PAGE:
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Neurology and clinical neurophysiology: an artificial divide
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  • Published on:
    A world in which neurologists and clinical neurophysiologists work well side by side for the benefit of patients
    • Abena D Osei-Lah, Consultant Clinical Neurophysiologist University Hospitals Dorset NHS Trust

    I read your article (Neurology and clinical neurophysiology: an artificial divide. Kieran MC. Pract Neurol 2021;21:274-275) with interest.
    Clinical neurophysiology is primarily a diagnostic specialty concerned with recording electrical activity from the nervous system to aid the diagnosis, classification and management of neurological disease (clinical neurophysiology curriculum:;inical-neurophysiology). One of the attractions of the specialty is precisely this: the breadth of the specialty and the interaction with a wide variety of specialties. Although nerve conduction studies (NCS) and electromyography (EMG) form a big part of our work, most clinical neurophysiologists, at least in the UK do a lot more. We record and report electroencephalography (EEG) studies including long term recordings and video EEG telemetry, a variety of evoked potential studies (EPs), electroretinography (ERG) studies and sleep studies, among others. The specialty is about more than NCS and EMG. Even within the area of NCS/ EMG, although a proportion of our referrals are from neurology teams, we frequently see patients referred by orthopaedic, oncology and rheumatology teams.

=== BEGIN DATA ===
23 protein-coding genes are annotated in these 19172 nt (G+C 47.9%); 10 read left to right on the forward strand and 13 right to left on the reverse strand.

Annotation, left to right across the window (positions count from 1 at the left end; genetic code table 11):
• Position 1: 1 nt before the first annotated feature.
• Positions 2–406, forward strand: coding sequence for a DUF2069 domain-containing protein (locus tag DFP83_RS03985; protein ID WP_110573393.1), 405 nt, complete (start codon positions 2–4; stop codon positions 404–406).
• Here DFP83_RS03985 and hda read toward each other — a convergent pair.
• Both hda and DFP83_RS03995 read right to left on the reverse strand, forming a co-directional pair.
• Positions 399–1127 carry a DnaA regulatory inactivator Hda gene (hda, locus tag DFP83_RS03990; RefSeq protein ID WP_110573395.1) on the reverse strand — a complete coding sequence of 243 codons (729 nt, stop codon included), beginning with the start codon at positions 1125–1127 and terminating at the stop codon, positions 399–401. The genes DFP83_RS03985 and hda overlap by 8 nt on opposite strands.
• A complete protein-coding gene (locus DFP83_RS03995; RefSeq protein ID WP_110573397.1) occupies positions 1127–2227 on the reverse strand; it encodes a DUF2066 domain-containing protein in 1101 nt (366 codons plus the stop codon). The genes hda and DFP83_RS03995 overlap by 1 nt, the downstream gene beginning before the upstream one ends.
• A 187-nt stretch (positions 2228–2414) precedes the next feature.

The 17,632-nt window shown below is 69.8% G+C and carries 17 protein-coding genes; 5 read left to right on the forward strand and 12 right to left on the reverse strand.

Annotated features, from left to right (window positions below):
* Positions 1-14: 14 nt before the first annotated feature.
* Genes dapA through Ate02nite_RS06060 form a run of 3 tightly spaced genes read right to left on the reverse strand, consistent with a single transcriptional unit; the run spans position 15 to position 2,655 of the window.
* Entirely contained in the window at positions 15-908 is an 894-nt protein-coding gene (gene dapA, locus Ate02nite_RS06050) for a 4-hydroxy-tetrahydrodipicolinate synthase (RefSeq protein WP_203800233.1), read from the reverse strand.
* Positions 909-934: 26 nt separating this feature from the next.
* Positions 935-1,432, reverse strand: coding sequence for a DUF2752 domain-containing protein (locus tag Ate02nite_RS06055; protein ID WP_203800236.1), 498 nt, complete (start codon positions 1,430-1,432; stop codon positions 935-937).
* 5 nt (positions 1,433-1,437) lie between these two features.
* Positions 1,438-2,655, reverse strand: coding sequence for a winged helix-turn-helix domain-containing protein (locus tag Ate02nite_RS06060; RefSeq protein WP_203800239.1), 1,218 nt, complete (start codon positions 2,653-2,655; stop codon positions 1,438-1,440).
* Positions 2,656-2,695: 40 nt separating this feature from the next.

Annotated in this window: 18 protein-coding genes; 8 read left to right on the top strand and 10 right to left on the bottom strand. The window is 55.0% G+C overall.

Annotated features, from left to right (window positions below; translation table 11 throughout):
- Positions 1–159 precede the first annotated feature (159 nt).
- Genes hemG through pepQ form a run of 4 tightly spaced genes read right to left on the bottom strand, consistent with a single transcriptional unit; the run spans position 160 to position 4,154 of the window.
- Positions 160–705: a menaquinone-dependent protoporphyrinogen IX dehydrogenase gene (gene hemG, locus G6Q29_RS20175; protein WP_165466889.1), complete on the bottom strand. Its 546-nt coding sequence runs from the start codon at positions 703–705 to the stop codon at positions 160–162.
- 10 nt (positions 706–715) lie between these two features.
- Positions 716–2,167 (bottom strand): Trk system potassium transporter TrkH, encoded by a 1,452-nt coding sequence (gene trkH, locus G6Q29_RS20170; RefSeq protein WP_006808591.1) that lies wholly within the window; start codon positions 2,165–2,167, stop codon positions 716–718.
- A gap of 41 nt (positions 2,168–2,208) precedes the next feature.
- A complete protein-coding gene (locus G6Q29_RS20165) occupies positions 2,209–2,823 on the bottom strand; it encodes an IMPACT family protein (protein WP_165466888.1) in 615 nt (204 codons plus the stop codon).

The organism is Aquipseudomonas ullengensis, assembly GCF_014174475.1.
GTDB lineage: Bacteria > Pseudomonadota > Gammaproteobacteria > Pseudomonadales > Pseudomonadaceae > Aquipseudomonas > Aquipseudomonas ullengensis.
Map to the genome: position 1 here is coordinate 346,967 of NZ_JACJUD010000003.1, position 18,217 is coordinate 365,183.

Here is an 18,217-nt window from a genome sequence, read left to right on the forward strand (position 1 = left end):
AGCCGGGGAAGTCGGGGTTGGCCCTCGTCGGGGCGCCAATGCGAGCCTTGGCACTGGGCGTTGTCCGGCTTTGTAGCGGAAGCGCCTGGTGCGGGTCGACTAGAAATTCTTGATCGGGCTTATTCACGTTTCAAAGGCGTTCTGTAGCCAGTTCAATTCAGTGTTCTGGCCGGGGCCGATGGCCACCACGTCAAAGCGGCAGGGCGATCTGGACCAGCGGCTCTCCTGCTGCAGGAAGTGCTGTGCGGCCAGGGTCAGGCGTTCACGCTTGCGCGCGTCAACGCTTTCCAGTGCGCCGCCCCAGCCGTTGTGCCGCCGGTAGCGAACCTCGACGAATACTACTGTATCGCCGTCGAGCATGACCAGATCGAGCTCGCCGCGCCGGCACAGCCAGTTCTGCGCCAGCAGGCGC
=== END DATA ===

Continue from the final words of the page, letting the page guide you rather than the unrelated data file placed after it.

I suppose there could be a world in which neurologists perform NCS / EMG as well as EPs, EEGs, sleep studies on all their patients; hand surgeons and shoulder specialists perform NCS /EMG on their patients...

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    Conflict of Interest:
    I am a practising consultant clinical neurophysiologist

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